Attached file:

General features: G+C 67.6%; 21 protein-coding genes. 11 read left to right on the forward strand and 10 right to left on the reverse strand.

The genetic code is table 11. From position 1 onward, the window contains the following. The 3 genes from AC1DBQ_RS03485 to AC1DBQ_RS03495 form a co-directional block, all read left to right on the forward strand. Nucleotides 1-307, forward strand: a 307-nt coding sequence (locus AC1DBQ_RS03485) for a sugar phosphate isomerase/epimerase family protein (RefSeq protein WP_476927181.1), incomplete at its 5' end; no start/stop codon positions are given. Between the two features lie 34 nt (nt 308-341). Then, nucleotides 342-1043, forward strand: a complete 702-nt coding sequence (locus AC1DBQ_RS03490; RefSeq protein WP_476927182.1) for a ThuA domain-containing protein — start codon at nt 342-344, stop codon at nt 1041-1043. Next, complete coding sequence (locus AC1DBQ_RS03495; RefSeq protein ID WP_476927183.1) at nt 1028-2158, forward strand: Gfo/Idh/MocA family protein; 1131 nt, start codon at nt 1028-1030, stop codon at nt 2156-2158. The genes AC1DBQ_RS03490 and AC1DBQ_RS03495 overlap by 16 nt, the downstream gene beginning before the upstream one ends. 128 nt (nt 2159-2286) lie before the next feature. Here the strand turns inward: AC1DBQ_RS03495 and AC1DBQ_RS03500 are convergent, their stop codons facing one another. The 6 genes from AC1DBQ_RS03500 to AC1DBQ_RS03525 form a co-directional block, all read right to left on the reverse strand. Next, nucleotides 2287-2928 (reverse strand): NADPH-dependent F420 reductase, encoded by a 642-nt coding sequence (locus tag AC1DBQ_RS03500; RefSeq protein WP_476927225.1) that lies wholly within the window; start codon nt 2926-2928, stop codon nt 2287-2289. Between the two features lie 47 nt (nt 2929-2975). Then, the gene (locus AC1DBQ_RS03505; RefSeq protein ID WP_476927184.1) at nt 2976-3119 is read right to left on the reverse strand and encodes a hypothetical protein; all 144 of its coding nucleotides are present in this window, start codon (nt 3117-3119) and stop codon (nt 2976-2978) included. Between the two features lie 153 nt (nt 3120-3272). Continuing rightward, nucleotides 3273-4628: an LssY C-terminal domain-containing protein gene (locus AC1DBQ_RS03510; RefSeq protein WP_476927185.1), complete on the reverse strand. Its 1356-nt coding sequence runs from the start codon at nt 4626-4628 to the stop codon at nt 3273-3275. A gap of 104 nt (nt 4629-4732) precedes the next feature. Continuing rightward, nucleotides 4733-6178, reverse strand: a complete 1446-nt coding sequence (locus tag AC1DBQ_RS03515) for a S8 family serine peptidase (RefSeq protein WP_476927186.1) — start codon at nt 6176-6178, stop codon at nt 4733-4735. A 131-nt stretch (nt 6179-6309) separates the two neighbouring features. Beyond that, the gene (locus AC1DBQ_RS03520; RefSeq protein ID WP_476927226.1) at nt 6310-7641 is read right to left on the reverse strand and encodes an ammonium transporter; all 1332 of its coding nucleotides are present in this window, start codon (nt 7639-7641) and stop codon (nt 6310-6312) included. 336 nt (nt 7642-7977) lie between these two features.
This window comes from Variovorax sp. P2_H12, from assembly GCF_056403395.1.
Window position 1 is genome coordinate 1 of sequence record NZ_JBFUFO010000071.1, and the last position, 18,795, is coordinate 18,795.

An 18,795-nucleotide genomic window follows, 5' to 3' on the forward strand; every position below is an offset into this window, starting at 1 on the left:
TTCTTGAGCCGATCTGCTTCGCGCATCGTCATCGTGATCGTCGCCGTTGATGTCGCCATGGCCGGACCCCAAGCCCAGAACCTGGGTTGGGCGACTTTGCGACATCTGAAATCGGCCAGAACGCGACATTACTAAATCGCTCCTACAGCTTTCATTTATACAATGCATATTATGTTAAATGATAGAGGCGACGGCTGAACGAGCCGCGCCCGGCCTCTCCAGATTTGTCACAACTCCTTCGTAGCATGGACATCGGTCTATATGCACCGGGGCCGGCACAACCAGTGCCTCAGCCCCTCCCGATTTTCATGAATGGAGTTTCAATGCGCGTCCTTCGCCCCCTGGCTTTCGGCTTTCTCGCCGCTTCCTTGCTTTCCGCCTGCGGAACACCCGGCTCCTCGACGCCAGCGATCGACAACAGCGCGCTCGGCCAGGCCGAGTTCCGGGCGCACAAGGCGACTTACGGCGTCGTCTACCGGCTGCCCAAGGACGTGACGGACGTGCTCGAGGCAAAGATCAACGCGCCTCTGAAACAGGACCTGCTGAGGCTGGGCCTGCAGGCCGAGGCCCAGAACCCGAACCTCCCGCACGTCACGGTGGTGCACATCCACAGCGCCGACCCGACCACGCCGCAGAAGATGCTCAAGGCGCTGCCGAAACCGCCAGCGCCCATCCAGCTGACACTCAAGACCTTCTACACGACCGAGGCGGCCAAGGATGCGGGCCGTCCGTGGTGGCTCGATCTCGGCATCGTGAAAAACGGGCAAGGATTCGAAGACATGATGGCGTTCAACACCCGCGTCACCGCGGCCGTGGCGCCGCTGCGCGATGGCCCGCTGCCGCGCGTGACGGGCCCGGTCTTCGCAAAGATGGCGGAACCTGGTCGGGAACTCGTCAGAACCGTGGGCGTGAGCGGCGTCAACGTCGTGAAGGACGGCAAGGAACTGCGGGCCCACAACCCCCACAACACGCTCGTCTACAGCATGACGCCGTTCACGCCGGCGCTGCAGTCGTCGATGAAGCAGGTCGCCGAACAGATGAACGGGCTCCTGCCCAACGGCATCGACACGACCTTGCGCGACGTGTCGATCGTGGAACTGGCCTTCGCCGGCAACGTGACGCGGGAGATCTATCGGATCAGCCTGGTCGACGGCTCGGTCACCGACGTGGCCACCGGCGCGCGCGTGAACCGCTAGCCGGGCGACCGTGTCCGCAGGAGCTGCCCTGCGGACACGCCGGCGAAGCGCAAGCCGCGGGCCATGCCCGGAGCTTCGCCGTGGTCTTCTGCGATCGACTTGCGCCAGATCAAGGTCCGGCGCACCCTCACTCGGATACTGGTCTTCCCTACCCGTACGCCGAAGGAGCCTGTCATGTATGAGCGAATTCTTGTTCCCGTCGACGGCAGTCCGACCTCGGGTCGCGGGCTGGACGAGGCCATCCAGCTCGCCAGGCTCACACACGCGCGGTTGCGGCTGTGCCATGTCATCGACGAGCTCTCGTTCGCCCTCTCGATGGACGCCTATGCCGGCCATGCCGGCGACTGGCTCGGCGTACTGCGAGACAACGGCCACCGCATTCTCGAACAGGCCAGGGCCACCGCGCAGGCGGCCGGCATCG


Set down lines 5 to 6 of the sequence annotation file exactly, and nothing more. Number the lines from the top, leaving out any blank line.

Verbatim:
An 18,795-nucleotide genomic window follows, 5' to 3' on the forward strand; every position below is an offset into this window, starting at 1 on the left:
TTCTTGAGCCGATCTGCTTCGCGCATCGTCATCGTGATCGTCGCCGTTGATGTCGCCATGGCCGGACCCCAAGCCCAGAACCTGGGTTGGGCGACTTTGCGACATCTGAAATCGGCCAGAACGCGACATTACTAAATCGCTCCTACAGCTTTCATTTATACAATGCATATTATGTTAAATGATAGAGGCGACGGCTGAACGAGCCGCGCCCGGCCTCTCCAGATTTGTCACAACTCCTTCGTAGCATGGACATCGGTCTATATGCACCGGGGCCGGCACAACCAGTGCCTCAGCCCCTCCCGATTTTCATGAATGGAGTTTCAATGCGCGTCCTTCGCCCCCTGGCTTTCGGCTTTCTCGCCGCTTCCTTGCTTTCCGCCTGCGGAACACCCGGCTCCTCGACGCCAGCGATCGACAACAGCGCGCTCGGCCAGGCCGAGTTCCGGGCGCACAAGGCGACTTACGGCGTCGTCTACCGGCTGCCCAAGGACGTGACGGACGTGCTCGAGGCAAAGATCAACGCGCCTCTGAAACAGGACCTGCTGAGGCTGGGCCTGCAGGCCGAGGCCCAGAACCCGAACCTCCCGCACGTCACGGTGGTGCACATCCACAGCGCCGACCCGACCACGCCGCAGAAGATGCTCAAGGCGCTGCCGAAACCGCCAGCGCCCATCCAGCTGACACTCAAGACCTTCTACACGACCGAGGCGGCCAAGGATGCGGGCCGTCCGTGGTGGCTCGATCTCGGCATCGTGAAAAACGGGCAAGGATTCGAAGACATGATGGCGTTCAACACCCGCGTCACCGCGGCCGTGGCGCCGCTGCGCGATGGCCCGCTGCCGCGCGTGACGGGCCCGGTCTTCGCAAAGATGGCGGAACCTGGTCGGGAACTCGTCAGAACCGTGGGCGTGAGCGGCGTCAACGTCGTGAAGGACGGCAAGGAACTGCGGGCCCACAACCCCCACAACACGCTCGTCTACAGCATGACGCCGTTCACGCCGGCGCTGCAGTCGTCGATGAAGCAGGTCGCCGAACAGATGAACGGGCTCCTGCCCAACGGCATCGACACGACCTTGCGCGACGTGTCGATCGTGGAACTGGCCTTCGCCGGCAACGTGACGCGGGAGATCTATCGGATCAGCCTGGTCGACGGCTCGGTCACCGACGTGGCCACCGGCGCGCGCGTGAACCGCTAGCCGGGCGACCGTGTCCGCAGGAGCTGCCCTGCGGACACGCCGGCGAAGCGCAAGCCGCGGGCCATGCCCGGAGCTTCGCCGTGGTCTTCTGCGATCGACTTGCGCCAGATCAAGGTCCGGCGCACCCTCACTCGGATACTGGTCTTCCCTACCCGTACGCCGAAGGAGCCTGTCATGTATGAGCGAATTCTTGTTCCCGTCGACGGCAGTCCGACCTCGGGTCGCGGGCTGGACGAGGCCATCCAGCTCGCCAGGCTCACACACGCGCGGTTGCGGCTGTGCCATGTCATCGACGAGCTCTCGTTCGCCCTCTCGATGGACGCCTATGCCGGCCATGCCGGCGACTGGCTCGGCGTACTGCGAGACAACGGCCACCGCATTCTCGAACAGGCCAGGGCCACCGCGCAGGCGGCCGGCATCG